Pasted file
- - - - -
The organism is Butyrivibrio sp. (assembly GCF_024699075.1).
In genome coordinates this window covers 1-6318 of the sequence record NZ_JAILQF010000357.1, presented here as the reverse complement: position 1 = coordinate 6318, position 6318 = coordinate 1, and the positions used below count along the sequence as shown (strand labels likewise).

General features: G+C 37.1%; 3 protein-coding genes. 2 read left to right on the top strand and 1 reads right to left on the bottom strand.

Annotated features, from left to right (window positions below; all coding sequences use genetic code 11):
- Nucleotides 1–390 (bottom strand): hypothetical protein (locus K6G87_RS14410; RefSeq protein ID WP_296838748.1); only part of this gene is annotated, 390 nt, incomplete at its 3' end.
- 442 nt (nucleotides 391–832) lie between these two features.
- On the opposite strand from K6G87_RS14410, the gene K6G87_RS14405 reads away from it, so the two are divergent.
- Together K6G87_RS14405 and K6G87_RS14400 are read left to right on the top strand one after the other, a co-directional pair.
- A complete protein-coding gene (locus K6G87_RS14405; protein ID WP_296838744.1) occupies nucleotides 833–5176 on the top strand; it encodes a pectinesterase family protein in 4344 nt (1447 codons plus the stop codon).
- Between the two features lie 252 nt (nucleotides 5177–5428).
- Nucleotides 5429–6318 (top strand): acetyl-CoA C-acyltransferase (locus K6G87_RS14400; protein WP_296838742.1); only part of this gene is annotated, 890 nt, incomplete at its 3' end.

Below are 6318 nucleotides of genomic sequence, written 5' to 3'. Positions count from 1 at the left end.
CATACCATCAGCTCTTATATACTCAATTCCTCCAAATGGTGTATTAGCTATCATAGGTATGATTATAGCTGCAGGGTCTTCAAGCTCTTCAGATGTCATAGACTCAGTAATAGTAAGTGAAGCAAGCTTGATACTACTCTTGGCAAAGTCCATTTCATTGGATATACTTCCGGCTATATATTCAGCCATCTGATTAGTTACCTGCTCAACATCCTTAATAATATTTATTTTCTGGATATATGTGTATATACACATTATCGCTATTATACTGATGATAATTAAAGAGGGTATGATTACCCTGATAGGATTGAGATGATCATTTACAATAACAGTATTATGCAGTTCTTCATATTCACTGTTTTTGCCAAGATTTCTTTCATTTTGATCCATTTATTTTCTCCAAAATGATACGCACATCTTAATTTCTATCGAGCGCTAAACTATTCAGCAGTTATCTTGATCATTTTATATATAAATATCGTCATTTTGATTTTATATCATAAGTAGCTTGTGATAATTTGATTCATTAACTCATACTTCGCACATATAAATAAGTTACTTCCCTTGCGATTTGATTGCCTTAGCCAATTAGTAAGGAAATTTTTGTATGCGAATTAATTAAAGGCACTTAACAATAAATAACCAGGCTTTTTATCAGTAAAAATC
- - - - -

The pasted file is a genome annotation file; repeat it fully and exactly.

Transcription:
The organism is Butyrivibrio sp. (assembly GCF_024699075.1).
In genome coordinates this window covers 1-6318 of the sequence record NZ_JAILQF010000357.1, presented here as the reverse complement: position 1 = coordinate 6318, position 6318 = coordinate 1, and the positions used below count along the sequence as shown (strand labels likewise).

General features: G+C 37.1%; 3 protein-coding genes. 2 read left to right on the top strand and 1 reads right to left on the bottom strand.

Annotated features, from left to right (window positions below; all coding sequences use genetic code 11):
- Nucleotides 1–390 (bottom strand): hypothetical protein (locus K6G87_RS14410; RefSeq protein ID WP_296838748.1); only part of this gene is annotated, 390 nt, incomplete at its 3' end.
- 442 nt (nucleotides 391–832) lie between these two features.
- On the opposite strand from K6G87_RS14410, the gene K6G87_RS14405 reads away from it, so the two are divergent.
- Together K6G87_RS14405 and K6G87_RS14400 are read left to right on the top strand one after the other, a co-directional pair.
- A complete protein-coding gene (locus K6G87_RS14405; protein ID WP_296838744.1) occupies nucleotides 833–5176 on the top strand; it encodes a pectinesterase family protein in 4344 nt (1447 codons plus the stop codon).
- Between the two features lie 252 nt (nucleotides 5177–5428).
- Nucleotides 5429–6318 (top strand): acetyl-CoA C-acyltransferase (locus K6G87_RS14400; protein WP_296838742.1); only part of this gene is annotated, 890 nt, incomplete at its 3' end.

Below are 6318 nucleotides of genomic sequence, written 5' to 3'. Positions count from 1 at the left end.
CATACCATCAGCTCTTATATACTCAATTCCTCCAAATGGTGTATTAGCTATCATAGGTATGATTATAGCTGCAGGGTCTTCAAGCTCTTCAGATGTCATAGACTCAGTAATAGTAAGTGAAGCAAGCTTGATACTACTCTTGGCAAAGTCCATTTCATTGGATATACTTCCGGCTATATATTCAGCCATCTGATTAGTTACCTGCTCAACATCCTTAATAATATTTATTTTCTGGATATATGTGTATATACACATTATCGCTATTATACTGATGATAATTAAAGAGGGTATGATTACCCTGATAGGATTGAGATGATCATTTACAATAACAGTATTATGCAGTTCTTCATATTCACTGTTTTTGCCAAGATTTCTTTCATTTTGATCCATTTATTTTCTCCAAAATGATACGCACATCTTAATTTCTATCGAGCGCTAAACTATTCAGCAGTTATCTTGATCATTTTATATATAAATATCGTCATTTTGATTTTATATCATAAGTAGCTTGTGATAATTTGATTCATTAACTCATACTTCGCACATATAAATAAGTTACTTCCCTTGCGATTTGATTGCCTTAGCCAATTAGTAAGGAAATTTTTGTATGCGAATTAATTAAAGGCACTTAACAATAAATAACCAGGCTTTTTATCAGTAAAAATC